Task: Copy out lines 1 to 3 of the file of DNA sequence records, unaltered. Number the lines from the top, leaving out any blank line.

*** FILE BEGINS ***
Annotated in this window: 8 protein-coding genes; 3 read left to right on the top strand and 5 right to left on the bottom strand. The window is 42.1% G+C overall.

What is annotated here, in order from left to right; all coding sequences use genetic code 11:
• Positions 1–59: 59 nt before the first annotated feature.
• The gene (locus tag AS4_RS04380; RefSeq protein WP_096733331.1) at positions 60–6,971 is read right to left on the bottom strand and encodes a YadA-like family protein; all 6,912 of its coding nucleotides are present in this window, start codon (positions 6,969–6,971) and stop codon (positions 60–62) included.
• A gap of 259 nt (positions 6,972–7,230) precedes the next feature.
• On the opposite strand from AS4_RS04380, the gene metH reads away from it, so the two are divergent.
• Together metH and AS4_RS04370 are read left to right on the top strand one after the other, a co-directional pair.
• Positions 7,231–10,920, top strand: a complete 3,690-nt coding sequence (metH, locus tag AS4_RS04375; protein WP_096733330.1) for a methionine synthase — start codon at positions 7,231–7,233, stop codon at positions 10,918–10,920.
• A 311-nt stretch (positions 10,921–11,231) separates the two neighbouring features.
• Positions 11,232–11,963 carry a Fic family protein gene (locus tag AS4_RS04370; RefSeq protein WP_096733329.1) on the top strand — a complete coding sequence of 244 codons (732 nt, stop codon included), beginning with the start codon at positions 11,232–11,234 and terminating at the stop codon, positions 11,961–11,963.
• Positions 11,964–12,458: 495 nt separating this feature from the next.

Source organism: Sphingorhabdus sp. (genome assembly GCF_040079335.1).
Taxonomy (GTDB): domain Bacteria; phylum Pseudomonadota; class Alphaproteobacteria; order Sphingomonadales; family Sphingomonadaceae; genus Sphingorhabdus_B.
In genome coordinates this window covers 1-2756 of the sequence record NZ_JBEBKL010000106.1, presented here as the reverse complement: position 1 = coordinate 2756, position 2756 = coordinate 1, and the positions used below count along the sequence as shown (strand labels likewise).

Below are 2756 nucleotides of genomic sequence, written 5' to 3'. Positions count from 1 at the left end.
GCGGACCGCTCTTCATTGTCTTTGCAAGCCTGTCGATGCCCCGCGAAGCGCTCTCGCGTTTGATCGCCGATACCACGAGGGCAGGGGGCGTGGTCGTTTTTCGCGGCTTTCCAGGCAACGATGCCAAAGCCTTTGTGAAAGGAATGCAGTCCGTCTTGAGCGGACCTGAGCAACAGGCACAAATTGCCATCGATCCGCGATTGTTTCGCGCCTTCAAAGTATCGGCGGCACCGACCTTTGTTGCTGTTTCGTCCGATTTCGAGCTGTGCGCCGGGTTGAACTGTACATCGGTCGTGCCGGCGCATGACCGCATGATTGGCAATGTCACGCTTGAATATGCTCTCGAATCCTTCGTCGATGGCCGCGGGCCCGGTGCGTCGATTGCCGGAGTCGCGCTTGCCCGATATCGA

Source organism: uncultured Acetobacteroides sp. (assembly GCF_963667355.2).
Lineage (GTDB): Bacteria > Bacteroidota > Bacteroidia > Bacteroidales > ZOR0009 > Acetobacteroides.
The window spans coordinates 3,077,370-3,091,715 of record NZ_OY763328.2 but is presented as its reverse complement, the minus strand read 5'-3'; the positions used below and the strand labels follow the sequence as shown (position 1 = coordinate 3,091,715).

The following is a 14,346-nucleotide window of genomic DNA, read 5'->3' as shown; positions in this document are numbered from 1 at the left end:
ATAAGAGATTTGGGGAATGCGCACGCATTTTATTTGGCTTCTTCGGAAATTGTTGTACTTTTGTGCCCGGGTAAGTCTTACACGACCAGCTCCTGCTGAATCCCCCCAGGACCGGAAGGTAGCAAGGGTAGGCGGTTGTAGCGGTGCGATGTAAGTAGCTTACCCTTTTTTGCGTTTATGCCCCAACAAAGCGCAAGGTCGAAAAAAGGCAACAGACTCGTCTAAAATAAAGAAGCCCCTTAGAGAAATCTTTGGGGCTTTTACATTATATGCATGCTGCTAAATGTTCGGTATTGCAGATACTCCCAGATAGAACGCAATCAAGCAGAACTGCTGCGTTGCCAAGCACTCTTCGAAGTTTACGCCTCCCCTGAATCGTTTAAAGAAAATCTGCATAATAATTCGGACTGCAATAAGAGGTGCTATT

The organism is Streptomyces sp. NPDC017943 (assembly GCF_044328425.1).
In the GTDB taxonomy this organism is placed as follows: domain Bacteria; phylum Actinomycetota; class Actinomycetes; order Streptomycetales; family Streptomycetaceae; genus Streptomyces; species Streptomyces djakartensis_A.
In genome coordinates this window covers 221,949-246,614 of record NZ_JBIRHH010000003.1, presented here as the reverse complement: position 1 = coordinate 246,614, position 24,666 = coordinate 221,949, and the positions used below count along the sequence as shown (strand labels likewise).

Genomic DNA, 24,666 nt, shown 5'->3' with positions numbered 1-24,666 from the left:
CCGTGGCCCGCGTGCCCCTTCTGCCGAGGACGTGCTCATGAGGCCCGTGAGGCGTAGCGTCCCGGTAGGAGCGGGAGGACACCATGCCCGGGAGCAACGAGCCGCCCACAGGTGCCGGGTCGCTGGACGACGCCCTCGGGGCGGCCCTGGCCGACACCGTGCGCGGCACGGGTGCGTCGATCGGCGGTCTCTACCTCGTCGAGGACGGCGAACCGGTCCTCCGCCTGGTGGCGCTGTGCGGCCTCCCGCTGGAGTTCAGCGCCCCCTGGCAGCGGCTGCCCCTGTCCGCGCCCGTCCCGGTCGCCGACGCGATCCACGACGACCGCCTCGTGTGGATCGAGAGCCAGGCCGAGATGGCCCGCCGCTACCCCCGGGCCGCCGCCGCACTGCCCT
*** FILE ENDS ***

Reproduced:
Annotated in this window: 8 protein-coding genes; 3 read left to right on the top strand and 5 right to left on the bottom strand. The window is 42.1% G+C overall.

What is annotated here, in order from left to right; all coding sequences use genetic code 11:
• Positions 1–59: 59 nt before the first annotated feature.